14. Vassoler, F.M., Wright, S.J., Byrnes, E.M. 2016. Exposure to opiates in female adolescents alters mu opiate receptor expression and increases the rewarding effects of morphine in future offspring. Neuropharmacology.
  15. Bless, E.P., Yang, J., Acharya, K.D., Nettles, S.A., Vassoler, F.M., Byrnes, E.M., Tetel, M.J. 2016. Adult neurogenesis in the female mouse hypothalamus: Estradiol and high-fat diet alter the generation of newborn neurons expressing estrogen receptor α. eNeuro.
  16. Vassoler, F.M., Sadri-Vakili, G. 2014. Mechanisms of transgenerational inheritance of addictive-like behaviors. Neuroscience.
  17. Akay, C., Cooper, M., Odeleye, A., Jensen, B.K., White, M.G., Vassoler, F., Gannon, P.J., Mankowski, J., Dorsey, J.L., Buch, A.M., Cross, S.A., Cook, D.R., Peña, M.-M., Andersen, E.S., Christofidou-Solomidou, M., Lindl, K.A., Zink, M.C., Clements, J., Pierce, R.C., Kolson, D.L., Jordan-Sciutto, K.L. 2014. Antiretroviral drugs induce oxidative stress and neuronal damage in the central nervous system. Journal of NeuroVirology.
  18. Pierce, R.C., Vassoler, F.M. 2014. Reduced cocaine reinforcement in the male offspring of cocaine-experienced sires. Neuropsychopharmacology.
  19. Vassoler, F.M., Byrnes, E.M., Pierce, R.C. 2014. The impact of exposure to addictive drugs on future generations: Physiological and behavioral effects. Neuropharmacology.
  20. Vassoler, F.M., Johnson-Collins, N.L., Carini, L.M., Byrnes, E.M. 2014. Next generation effects of female adolescent morphine exposure: Sex-specific alterations in response to acute morphine emerge before puberty. Behavioural Pharmacology.

General Research Interests

  • Neuroscience
  • Addiction
  • Transgenerational Epigenetics
  • Extracellular Vessicles
  • The role of microRNAs in addiction

Selected Research Projects

  • The effects of adolescent exposure to morphine on subsequent generations
  • How oxycodone changes miRNA expression within the brain and extracellular vesicles in the plasma and cerebral spinal fluid
  • The mechanism by which environmental exposure in one generation can be transmitted to subsequent offspring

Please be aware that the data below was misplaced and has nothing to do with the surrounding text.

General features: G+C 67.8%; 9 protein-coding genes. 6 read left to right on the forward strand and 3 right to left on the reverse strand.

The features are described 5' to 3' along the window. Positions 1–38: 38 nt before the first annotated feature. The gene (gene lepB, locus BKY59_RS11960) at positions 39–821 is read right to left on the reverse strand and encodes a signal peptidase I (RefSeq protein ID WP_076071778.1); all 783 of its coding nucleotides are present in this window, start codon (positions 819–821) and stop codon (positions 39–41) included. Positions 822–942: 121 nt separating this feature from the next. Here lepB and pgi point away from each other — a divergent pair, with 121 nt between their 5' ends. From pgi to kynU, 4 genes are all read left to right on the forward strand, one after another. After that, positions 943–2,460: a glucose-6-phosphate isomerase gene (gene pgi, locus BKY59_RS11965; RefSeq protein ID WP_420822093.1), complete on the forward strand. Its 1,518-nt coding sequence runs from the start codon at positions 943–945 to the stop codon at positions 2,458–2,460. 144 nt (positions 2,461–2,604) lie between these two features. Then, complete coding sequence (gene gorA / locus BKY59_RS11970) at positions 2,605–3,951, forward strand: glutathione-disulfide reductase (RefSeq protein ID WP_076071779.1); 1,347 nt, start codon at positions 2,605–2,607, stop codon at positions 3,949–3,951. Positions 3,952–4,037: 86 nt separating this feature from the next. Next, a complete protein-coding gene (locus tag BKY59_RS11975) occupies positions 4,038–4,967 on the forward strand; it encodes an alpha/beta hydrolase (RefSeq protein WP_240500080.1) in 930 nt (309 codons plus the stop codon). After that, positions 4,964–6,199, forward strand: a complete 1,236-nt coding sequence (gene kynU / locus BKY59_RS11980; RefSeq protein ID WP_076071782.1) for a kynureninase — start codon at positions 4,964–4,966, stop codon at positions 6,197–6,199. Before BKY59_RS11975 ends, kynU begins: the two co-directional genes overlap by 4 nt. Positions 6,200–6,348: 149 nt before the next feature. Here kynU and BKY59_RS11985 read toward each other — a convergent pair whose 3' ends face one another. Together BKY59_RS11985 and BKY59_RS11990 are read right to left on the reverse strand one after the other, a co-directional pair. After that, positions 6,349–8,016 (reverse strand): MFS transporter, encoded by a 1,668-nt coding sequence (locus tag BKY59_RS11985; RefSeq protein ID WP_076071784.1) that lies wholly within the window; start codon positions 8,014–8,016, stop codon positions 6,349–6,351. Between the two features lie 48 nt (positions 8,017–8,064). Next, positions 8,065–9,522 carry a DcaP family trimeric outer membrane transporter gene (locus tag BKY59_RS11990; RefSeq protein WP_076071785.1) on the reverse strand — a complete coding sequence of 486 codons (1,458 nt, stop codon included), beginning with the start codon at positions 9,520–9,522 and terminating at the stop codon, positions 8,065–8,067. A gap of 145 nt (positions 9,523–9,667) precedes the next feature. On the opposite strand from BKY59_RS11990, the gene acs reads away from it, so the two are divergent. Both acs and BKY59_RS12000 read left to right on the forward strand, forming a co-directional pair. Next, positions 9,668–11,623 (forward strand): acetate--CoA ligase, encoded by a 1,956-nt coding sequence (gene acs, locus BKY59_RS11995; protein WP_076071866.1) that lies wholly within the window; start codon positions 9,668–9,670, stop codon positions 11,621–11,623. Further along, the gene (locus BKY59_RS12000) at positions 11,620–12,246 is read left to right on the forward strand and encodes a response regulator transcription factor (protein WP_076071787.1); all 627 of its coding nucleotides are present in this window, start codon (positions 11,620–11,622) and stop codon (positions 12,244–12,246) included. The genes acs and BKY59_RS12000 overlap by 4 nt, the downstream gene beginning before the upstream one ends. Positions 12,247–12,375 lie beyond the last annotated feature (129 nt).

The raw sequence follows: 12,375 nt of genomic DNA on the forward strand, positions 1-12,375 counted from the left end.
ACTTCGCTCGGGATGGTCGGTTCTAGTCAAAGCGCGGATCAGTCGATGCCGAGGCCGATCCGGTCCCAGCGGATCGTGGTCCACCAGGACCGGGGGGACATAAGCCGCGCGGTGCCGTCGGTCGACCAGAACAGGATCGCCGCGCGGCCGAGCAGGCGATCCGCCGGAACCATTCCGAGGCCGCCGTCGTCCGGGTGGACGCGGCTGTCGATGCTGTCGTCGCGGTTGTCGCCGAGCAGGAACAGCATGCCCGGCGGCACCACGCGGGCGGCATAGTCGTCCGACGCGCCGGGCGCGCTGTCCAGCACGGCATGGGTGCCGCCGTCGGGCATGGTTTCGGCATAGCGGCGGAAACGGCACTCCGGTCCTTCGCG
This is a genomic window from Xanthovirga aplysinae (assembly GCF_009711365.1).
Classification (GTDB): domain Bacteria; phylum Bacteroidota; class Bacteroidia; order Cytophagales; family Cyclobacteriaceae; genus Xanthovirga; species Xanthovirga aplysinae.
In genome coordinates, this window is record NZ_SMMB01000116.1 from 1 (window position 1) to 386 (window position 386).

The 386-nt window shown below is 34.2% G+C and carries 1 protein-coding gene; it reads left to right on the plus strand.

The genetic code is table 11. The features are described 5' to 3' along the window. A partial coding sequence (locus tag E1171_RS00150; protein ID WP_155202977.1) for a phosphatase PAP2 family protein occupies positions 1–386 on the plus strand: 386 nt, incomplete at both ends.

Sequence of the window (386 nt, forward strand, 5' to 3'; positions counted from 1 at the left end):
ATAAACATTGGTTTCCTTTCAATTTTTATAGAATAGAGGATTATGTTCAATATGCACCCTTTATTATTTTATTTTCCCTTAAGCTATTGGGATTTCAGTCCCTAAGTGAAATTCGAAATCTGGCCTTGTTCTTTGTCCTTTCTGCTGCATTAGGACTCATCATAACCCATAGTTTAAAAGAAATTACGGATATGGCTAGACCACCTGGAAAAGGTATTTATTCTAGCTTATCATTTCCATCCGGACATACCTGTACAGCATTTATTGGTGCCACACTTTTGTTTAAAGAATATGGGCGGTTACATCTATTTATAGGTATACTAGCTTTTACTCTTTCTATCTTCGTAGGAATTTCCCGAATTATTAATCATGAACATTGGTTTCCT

Research and Clinical Interests

  • Opiate addiction and how exposure in one generation can impact future offspring
  • Mechanisms of experience-driven changes in gene expression within an individual and in future progeny


  • Problem Based Learning
  • Cell and Tissue Type
  • Veterinary Neurobiology

Research Interests by Area

Neuroscience and Reproductive Biology
  • Animal Models of Psychiatric and Neurological Disorders

    Animal models of are frequently used to elucidate disease mechanisms and identify potential therapeutic targets. A large number of preclinical models of psychiatric disorders have been developed in rodents. Additionally, spontaneous clinical models of psychiatric disorders, such as separation anxiety and compulsive disorder, have been documented in dogs. With regard to neurological disorders, conditions such as stroke, can be induced in rodent models and are also observed clinically in companion animals. Information regarding genetic predisposition, sex-specificity, and age-related factors can also be assessed using these types of animal models. Learn more

  • Transgenerational Epigenetics

    Transgenerational epigenetic inheritance involves the transmission of traits from one generation to the next in the absence of underlying changes in primary DNA structure.  In this manner, the experience of the parent can induce genetic modifications in their future offspring and beyond. It has been hypothesized that such rapid inheritance may be adaptive as it essentially prepares future generations for environmental conditions as predicted by parental experience. The mechanisms underlying transgenerational epigenetic inheritance include processes that regulate gene expression, including DNA methylation and expression of small, non-coding RNAs. Our understanding of how these epigenetic modifications are transmitted from one generation to the next remains quite limited. Learn more.